Ohio Prenuptial Agreement Form

No matter how happy you are when planning your wedding and getting married, you may eventually be disappointed when separating from or even divorcing your spouse. To avoid conflicting situations with your partner, you can negotiate in advance and sign the Ohio prenuptial agreement form with your future spouse.

Prenuptial agreements (also referred to as prenups, marriage contracts, or premarital agreements) are contracts between two partners planning to enter into matrimony. This prenuptial agreement template is typically signed before the wedding. However, some states also offer the term “post-nuptial agreement,” where they allow spouses to register their prenup agreement within a certain period after the wedding.

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So, what do you include in such an agreement, and why should you sign it? Here is the answer: a prenup is a legal instrument that protects your assets if an unexpected event occurs (like a divorce or your spouse’s death). With this contract, partners agree on fundamental conditions related to their estate, funds, and debts. The document answers questions like:

  • How will properties be divided if we get divorced or go for legal separation?
  • Who is responsible for paying debts?
  • How should we manage our private and mutual assets?
  • What happens to our assets if one of us passes away?
  • Who covers daily expenses (for instance, housekeeping costs)?

If partners have signed the document, it becomes much easier to complete a divorce process or define who is the successor in case of death. Signatories may include all the answers to those questions in their agreement or may choose the most relevant for them. They can also insert any provision that refers to their estate. However, they cannot use the agreement to determine how their kids will be fostered and supported in case of a divorce.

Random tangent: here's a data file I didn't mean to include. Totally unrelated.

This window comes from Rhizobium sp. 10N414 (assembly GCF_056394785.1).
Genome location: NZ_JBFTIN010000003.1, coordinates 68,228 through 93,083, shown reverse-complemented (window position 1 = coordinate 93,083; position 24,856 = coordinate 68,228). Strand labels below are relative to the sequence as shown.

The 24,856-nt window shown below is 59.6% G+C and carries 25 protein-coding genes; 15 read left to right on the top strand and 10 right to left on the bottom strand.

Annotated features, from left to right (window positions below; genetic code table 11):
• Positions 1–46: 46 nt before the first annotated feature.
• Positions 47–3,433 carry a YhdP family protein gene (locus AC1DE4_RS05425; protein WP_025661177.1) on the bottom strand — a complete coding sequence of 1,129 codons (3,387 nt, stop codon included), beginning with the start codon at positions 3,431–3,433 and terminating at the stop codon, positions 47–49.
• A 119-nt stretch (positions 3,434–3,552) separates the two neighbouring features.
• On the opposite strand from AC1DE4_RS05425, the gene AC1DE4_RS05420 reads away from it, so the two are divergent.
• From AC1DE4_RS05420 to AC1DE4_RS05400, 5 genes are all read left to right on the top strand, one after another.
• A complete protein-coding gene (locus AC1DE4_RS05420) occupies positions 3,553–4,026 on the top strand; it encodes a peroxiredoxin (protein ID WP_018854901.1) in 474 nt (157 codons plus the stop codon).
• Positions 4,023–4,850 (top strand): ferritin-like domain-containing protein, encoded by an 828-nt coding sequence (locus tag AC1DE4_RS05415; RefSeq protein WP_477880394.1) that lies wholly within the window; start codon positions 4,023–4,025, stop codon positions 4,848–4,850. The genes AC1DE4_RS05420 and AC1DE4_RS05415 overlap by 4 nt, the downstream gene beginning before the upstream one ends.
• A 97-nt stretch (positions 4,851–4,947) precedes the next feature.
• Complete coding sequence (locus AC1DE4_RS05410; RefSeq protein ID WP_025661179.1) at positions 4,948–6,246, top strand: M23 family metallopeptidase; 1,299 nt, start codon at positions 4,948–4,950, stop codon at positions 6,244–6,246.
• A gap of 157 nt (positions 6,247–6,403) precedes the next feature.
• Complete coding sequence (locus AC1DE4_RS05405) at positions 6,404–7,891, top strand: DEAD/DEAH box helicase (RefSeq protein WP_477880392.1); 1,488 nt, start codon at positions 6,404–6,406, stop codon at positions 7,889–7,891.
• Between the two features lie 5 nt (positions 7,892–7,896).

Prenuptial agreements can protect you from making common mistakes. When you love someone, you can do many thoughtless things in the throes of passion. For example, you can let your spouse do something irrational with your own costly assets or real estate. If you draw a borderline between your mutual and personal properties, define the rules regulating this and that, and sign a prenup with all conditions, such risks will be minimized.

We have added a handy form-building software to our website. If you need to fill out the Ohio prenuptial agreement form, we strongly recommend generating the template using the software.

Your agreement should be sensible, fair, and corresponding with the law. You may learn about the norms and legislation approved in Ohio below.

Ohio Prenup Laws and Requirements

While more than half of American states use the uniform act to regulate prenuptial agreements, Ohio is not one of them. Its laws are partly included in the Ohio Revised Code and partly taken from the real court cases (“Vanderbilt v. Vanderbilt” and “Gross v. Gross”).

Signing Requirements

There is no specific provision that regulates the signing of prenuptial agreements in the laws of Ohio. However, Section 1335.05 of the Ohio Revised Code advises on people’s obligations that depend on the contract’s signing and form. If the agreement is not in written form or the parties have not appended their signatures, the agreement is null and void.

Enforceability

The question of prenuptial agreements’ enforceability in Ohio has been touched on in the “Vanderbilt v. Vanderbilt” case. This precedent establishes the following conditions to make the document enforceable:

  1. People should sign such contracts without pressure, fraud, trickery, or coercion.
  2. Before signing, parties should fully disclose their assets and liabilities to each other.
  3. The conditions stated in the agreement cannot foster divorce or entail profits that parties can gain in case of divorce.

Court Refusal

You will get court refusal if your agreement violates any of the rules specified above. Additionally, your agreement has to be made in conformity with Ohio and federal laws.

What Prenups Can Cover

The “Gross v. Gross” precedent describes what prenuptial agreements can involve in the state of Ohio. There are three key points to cover in prenups:

  • A property transfer from one spouse to another if one of the parties dies.
  • Information about property division and the partner’s maintenance (most usually the wife, as stated in the case).
  • A mix of provisions for both topics.
Published: Feb 25, 2021